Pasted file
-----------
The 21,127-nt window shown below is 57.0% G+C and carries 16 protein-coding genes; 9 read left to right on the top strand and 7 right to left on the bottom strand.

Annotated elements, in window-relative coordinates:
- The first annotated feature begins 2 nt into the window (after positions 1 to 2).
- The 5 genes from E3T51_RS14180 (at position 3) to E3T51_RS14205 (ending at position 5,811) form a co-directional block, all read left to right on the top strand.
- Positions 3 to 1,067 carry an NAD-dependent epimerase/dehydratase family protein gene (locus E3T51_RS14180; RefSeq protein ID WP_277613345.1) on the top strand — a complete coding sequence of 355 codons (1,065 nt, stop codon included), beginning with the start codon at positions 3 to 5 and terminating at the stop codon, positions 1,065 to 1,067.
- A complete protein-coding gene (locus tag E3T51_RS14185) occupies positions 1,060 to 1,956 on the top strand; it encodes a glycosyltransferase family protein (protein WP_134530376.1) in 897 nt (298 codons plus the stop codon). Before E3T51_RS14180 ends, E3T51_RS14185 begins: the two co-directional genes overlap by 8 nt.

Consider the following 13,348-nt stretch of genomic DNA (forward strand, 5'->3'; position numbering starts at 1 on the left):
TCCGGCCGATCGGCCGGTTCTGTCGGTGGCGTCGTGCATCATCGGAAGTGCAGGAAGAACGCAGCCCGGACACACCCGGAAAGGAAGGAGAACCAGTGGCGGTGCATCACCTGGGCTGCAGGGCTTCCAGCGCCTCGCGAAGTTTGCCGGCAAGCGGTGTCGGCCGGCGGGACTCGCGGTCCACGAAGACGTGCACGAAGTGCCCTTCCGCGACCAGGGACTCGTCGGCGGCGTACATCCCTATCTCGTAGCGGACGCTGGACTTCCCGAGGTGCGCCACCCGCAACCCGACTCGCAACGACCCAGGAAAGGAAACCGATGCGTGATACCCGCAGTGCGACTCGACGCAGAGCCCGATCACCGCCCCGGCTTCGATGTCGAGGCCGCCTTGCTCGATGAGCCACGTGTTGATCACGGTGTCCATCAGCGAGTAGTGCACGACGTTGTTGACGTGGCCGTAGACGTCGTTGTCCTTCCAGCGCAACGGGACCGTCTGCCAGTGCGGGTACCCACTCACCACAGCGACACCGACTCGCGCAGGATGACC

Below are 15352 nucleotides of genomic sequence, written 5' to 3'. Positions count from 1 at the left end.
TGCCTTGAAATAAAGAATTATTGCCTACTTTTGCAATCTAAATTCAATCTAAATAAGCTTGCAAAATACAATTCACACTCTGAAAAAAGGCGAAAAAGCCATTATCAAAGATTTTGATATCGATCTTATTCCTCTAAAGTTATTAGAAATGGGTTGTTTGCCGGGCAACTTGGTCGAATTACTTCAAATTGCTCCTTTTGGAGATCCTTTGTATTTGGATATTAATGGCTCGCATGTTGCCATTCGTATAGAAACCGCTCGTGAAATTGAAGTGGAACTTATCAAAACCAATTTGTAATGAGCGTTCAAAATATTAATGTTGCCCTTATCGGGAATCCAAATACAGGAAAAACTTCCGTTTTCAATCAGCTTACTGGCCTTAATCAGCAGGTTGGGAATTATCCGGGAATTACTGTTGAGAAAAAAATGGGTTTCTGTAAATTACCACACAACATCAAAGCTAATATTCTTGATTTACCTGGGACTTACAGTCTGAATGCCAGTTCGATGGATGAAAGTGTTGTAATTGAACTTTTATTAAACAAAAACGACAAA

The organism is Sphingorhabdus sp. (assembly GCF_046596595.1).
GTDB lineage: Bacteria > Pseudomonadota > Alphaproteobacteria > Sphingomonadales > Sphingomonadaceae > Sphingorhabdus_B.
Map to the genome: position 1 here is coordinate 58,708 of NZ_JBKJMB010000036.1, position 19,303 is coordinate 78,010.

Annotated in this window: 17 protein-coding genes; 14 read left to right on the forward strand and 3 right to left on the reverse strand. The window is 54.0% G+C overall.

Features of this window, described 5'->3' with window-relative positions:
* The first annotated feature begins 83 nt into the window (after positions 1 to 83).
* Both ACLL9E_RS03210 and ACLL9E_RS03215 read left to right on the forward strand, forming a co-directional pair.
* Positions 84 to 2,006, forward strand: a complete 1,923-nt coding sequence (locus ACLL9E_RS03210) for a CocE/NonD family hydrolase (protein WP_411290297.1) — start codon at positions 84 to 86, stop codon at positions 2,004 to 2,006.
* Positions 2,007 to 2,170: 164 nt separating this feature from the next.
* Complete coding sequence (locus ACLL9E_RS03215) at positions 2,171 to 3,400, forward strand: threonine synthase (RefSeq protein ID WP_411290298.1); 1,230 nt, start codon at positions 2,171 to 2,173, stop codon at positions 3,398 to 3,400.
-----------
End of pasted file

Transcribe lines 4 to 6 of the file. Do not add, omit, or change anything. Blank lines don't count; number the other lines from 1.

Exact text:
- The 5 genes from E3T51_RS14180 (at position 3) to E3T51_RS14205 (ending at position 5,811) form a co-directional block, all read left to right on the top strand.
- Positions 3 to 1,067 carry an NAD-dependent epimerase/dehydratase family protein gene (locus E3T51_RS14180; RefSeq protein ID WP_277613345.1) on the top strand — a complete coding sequence of 355 codons (1,065 nt, stop codon included), beginning with the start codon at positions 3 to 5 and terminating at the stop codon, positions 1,065 to 1,067.
- A complete protein-coding gene (locus tag E3T51_RS14185) occupies positions 1,060 to 1,956 on the top strand; it encodes a glycosyltransferase family protein (protein WP_134530376.1) in 897 nt (298 codons plus the stop codon). Before E3T51_RS14180 ends, E3T51_RS14185 begins: the two co-directional genes overlap by 8 nt.